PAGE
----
If families suddenly forced into home-schooling during the pandemic has highlighted anything, it’s that all things are not created equal when it comes to technology and internet access across the US. Projects like the US government’s rural broadband rollout are trying to fill in the gaps, but now individual states and universities are weighing in, with South Carolina the latest to establish strategically-located computer labs.
Announced today, the project is being led by the University of South Carolina, with $6 million in Governor’s Emergency Education Relief (GEER) funding from the state. It’ll be used to set up eight Apple computer labs across South Carolina, in partnership with Benedict College.
Each of the eight will be located so that they’ll be accessible by local school districts, along with Historically Black Colleges and Universities (HBCUs), and the South Carolina Technical College System. They’ll also be open to the public, at no cost. A series of educational labs will also be held at each, following Apple’s coding curriculum.
“At Apple, we believe education is the great equalizer, and that access to technology is key to learning and workforce opportunities today,” Susan Prescott, Apple’s Vice President of Worldwide Developer Relations and Enterprise & Education Marketing, said today. “We are proud that Apple products and curriculum have been selected by the University of South Carolina and Benedict College for their new education labs. Together, we aim to ensure all South Carolinians have the opportunity to learn, code, create, and grow in new ways.”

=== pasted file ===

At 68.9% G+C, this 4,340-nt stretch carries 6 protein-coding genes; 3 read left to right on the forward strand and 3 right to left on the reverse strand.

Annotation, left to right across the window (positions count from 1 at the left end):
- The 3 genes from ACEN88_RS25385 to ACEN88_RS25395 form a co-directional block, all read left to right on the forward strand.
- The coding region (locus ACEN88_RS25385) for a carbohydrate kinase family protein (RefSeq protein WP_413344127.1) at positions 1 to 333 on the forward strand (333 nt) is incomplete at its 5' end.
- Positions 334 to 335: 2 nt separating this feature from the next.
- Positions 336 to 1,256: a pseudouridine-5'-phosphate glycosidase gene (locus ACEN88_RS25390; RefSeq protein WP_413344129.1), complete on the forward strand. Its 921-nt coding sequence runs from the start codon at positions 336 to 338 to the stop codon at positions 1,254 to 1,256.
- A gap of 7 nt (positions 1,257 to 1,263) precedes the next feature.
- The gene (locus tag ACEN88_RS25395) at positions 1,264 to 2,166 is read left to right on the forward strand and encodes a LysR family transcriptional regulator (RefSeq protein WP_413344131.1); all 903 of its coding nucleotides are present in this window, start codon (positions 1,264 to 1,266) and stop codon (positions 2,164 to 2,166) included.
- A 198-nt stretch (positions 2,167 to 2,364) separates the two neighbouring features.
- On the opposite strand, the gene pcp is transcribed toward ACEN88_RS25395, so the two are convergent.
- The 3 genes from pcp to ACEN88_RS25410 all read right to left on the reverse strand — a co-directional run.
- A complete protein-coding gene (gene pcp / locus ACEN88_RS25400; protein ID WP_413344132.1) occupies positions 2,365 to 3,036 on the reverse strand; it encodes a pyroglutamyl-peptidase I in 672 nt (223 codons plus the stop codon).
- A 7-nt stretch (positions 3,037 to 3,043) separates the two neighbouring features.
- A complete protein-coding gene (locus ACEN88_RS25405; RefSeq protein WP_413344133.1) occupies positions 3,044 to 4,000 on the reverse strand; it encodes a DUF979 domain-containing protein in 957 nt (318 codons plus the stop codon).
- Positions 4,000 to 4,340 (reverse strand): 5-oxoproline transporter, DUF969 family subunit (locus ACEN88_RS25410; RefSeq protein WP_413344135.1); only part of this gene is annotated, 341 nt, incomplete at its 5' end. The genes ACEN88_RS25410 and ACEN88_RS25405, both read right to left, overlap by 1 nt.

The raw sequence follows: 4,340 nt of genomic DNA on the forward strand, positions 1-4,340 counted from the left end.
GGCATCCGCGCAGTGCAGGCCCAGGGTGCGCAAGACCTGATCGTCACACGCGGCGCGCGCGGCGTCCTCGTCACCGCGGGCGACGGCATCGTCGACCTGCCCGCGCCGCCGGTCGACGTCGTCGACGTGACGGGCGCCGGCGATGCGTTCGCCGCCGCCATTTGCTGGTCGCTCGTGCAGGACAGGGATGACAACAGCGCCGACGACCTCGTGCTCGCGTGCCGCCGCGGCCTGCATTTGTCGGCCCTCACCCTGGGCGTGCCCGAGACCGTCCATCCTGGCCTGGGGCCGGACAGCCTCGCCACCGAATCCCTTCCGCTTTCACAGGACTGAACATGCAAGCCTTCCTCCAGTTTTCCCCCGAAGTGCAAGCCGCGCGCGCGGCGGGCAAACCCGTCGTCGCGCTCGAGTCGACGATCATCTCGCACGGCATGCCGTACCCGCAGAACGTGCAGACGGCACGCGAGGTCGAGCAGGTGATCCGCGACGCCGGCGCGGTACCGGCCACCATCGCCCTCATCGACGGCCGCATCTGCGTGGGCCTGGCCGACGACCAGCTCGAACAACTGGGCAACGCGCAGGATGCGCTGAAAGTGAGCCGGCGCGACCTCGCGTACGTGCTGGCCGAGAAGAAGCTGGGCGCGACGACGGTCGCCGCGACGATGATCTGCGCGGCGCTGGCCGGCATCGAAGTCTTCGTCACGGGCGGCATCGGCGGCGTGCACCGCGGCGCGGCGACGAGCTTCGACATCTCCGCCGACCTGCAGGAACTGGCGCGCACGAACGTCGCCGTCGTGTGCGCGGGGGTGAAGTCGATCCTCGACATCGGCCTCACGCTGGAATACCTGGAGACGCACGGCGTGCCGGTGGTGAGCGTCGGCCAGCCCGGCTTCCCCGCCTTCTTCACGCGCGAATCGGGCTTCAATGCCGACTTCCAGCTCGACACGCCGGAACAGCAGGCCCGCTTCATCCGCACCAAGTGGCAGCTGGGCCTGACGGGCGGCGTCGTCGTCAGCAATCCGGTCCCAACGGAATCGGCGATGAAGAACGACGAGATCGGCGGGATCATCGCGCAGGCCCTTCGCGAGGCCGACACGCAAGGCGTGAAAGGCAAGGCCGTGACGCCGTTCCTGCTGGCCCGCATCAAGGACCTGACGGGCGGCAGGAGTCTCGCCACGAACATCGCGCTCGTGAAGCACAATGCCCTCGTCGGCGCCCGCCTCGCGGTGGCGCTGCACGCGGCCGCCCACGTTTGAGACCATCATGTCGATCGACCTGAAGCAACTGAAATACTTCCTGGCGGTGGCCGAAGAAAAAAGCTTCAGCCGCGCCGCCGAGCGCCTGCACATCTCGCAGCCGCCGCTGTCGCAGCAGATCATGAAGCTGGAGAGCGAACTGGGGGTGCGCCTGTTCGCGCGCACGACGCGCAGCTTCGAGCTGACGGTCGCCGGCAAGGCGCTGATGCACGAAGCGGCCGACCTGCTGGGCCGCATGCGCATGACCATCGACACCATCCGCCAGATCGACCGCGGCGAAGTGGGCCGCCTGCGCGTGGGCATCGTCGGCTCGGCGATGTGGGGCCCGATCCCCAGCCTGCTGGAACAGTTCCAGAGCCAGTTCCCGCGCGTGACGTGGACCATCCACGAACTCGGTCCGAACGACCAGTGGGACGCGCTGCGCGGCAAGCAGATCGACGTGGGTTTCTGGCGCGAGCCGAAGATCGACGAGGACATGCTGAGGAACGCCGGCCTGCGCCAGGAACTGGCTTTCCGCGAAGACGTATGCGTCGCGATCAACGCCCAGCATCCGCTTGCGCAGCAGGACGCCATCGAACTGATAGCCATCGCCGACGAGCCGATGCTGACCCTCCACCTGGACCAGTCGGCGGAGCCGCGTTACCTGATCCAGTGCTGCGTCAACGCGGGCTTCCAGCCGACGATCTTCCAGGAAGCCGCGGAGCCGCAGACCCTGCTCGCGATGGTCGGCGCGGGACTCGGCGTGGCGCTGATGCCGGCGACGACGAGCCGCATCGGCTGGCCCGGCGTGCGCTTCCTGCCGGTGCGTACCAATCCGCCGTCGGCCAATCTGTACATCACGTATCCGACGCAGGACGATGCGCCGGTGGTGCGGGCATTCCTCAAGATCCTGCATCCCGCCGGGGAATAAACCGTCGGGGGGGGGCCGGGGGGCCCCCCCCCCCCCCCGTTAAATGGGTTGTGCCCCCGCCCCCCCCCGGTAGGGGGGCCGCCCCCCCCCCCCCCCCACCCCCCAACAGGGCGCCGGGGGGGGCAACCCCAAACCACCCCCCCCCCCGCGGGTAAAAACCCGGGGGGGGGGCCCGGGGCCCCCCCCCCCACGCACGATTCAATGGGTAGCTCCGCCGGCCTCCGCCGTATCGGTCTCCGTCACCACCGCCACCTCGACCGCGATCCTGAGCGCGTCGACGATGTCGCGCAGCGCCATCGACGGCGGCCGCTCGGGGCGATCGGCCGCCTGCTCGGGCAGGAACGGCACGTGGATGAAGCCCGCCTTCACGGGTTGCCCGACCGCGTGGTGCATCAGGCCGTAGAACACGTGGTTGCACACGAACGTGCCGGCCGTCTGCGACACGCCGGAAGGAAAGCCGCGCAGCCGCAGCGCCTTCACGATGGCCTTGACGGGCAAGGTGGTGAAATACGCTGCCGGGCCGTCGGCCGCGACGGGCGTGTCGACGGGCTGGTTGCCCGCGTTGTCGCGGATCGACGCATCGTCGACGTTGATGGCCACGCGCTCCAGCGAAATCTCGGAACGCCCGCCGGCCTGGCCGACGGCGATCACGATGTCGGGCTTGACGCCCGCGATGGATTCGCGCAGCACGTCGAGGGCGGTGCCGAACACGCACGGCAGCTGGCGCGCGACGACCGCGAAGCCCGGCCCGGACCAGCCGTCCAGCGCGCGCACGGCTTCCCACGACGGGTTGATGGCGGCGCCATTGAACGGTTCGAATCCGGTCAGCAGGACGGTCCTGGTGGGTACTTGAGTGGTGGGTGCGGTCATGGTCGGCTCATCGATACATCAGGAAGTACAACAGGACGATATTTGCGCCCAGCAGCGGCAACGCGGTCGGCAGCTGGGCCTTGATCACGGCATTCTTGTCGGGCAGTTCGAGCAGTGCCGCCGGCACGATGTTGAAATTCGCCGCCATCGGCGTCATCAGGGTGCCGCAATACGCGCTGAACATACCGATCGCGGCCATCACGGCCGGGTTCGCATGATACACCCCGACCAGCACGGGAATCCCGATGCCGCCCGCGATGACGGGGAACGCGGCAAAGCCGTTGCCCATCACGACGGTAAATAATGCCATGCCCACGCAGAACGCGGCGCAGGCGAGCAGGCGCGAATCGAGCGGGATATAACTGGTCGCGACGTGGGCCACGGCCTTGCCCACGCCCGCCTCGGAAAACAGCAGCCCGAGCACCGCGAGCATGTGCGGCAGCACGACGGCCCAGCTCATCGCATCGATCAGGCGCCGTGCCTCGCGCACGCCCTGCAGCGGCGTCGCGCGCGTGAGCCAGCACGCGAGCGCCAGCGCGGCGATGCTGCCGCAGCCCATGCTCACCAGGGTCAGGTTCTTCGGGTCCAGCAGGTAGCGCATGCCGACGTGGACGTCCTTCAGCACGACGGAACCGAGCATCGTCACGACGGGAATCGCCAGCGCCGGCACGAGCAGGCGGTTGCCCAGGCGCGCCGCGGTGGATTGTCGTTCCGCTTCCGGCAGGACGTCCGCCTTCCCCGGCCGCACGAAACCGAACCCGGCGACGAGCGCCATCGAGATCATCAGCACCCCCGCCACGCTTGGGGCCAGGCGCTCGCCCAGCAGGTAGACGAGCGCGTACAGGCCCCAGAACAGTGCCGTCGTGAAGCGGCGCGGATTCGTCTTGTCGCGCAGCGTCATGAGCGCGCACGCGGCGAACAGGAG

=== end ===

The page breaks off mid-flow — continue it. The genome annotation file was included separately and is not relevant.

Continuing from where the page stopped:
Apple’s curriculum is already in use by more than 9,000 K12 and higher education institutions around the world. Although it includes tutorials and more on how to develop apps specifically for iOS and iPadOS, which can eventually be released in the App Store, it’s also designed for more general novice coders looking to get started with the core tools.
The labs themselves will be based in existing facilities. There’ll be hubs at Columbia’s BullStreet District and at Benedict College, the University of South Carolina says, along with satellite labs at six of its Palmetto College and regional campuses. Each will be equipped with a mixture of Macs, iPads with Apple Pencils, and Apple software.
South Carolina received just over $48 million GEER funding, part of one-time grants given to help support states during the COVID-19 pandemic. Earlier this year, State Gov. Henry McMaster said that almost $20 million of that fund would go to education and workforce training, with a particular focus on areas like IT, healthcare, and Criminal Justice & Corrections. States have until May 11 to award their funding.